New financial wellness survey shows that financial courage – not financial literacy – is the true catalyst to improving financial wellness

Mercer, a global consulting leader in advancing health, wealth and careers, and a wholly-owned subsidiary of Marsh & McLennan Companies (NYSE: MMC), today announced the launch of two new indices, the Financial Courage Index and the Financial Wellness Index, which were created in part due to the findings from Mercer’s new Inside Employees’ Minds™ Financial Wellness survey. The survey found that financial knowledge/literacy is not as important as often thought. Instead, helping individuals to become more confident about engaging in financial matters – improving their Financial Courage – is more critical than employers providing benefits that focus solely on financial education.

“We want to help employers understand what benefits they can provide that can enhance their employees’ personal financial wellness. Financial courage is key. If they don’t have financial courage, our research shows that employees are much less likely to use financial wellness tools given to them by their employers.” said Betsy Dill, US Financial Wellness Leader, Mercer. “When employers understand their employees’ financial wellness issues, the better they can help them with relevant offerings. Increased financial wellness improves employees’ stress levels, which in turn can have positive impact on productivity.”

The survey provides employers with an opportunity to better understand the motivation behind employee decision making and personal financial wellness and help them to optimize their financial wellness benefits, ensuring a more customized offering for employees.  Other conclusions arising out of Mercer’s research include:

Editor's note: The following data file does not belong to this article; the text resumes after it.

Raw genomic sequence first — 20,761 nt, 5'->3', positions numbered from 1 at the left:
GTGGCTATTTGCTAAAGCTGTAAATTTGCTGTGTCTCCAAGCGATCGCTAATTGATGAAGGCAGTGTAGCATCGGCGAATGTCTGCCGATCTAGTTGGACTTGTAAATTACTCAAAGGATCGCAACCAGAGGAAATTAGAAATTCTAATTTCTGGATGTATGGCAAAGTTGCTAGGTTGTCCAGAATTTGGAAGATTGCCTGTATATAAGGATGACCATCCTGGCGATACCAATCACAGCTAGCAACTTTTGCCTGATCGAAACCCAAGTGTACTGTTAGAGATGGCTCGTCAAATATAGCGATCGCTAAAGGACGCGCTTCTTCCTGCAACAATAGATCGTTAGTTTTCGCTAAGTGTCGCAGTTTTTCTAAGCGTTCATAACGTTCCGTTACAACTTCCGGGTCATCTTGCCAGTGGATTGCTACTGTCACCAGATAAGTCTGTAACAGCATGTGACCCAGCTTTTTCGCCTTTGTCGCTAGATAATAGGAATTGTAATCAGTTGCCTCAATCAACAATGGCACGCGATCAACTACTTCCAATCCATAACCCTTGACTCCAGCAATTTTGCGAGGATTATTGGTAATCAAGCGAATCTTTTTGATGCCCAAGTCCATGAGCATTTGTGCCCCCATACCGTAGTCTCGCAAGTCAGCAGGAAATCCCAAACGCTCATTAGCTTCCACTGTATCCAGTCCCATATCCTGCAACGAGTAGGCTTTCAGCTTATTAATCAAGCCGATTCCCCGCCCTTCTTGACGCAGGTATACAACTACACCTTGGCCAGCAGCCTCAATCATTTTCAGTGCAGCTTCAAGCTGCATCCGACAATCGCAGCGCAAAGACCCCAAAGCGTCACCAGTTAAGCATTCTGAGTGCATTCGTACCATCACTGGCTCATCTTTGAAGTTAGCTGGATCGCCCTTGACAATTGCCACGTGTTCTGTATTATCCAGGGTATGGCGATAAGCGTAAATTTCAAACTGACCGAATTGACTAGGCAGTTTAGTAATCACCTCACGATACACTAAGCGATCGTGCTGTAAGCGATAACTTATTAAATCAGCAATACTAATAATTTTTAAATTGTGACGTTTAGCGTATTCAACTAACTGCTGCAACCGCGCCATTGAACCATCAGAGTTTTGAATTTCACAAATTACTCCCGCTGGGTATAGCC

• 16% of employees spend 20 hours per month or more on worrying about money at work; the average was 13 hours and the median was 5 hours.

  • Though financial wellness is impacted by a whole variety of factors it is a personal experience.  Financial concerns are not consistent for any one group based on gender, age, income level or other factors.

  • Financial difficulties can occur at any level of income. As an example, some individuals with high Mercer Financial Wellness Index scores had household income below $25 000, and some individuals had lower Mercer Financial Wellness Index scores despite having household income exceeding $150 000.

  • Where employees have Financial Courage, engagement with a financial wellness program when prompted (triggered) is likely to occur.  This in turn should lead to improved financial wellness (and increased Financial Courage, the “Virtuous Circle”).

  • The converse is also true: where there is low Financial Courage engagement in financial wellness programs will be challenging.  For these individuals, greater support including the “do it for me” options (as has been introduced to 401K plans) need to be the focus.

Mercer’s Financial Wellness Index and Mercer’s Financial Courage Index can be used by employers to assess their employee’s current state of financial wellness, as well as their Financial Courage.  Through this survey and the indices, employers have the chance to identify sub-groups or clusters within their organization, which in turn can help them to better assess how a financial wellness program should be directed within their organization for maximum positive impact.

Survey details:

Go to for more information about the survey findings.